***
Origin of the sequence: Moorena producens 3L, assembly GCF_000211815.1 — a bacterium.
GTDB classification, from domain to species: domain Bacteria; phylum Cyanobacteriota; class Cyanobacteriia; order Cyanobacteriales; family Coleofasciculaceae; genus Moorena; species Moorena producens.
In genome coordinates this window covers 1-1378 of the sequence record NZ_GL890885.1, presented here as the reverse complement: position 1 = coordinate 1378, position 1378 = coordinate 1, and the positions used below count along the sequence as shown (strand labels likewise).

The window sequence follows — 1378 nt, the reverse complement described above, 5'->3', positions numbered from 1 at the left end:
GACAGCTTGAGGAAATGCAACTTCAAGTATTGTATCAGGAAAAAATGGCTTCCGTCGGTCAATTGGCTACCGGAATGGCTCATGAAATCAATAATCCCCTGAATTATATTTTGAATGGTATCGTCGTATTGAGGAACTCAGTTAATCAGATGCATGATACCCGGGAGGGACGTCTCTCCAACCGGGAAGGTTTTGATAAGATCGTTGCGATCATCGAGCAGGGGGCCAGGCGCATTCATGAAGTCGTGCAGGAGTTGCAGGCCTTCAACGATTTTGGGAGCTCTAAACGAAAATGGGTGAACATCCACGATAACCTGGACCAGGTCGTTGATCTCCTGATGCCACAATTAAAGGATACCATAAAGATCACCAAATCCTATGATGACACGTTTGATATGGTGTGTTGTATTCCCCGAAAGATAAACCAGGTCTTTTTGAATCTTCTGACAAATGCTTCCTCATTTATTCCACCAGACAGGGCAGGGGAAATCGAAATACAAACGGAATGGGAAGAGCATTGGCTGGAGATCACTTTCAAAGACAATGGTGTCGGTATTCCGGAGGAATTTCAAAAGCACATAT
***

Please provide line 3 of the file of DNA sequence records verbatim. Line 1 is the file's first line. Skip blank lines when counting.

In genome coordinates this window covers 1-1378 of the sequence record NZ_GL890885.1, presented here as the reverse complement: position 1 = coordinate 1378, position 1378 = coordinate 1, and the positions used below count along the sequence as shown (strand labels likewise).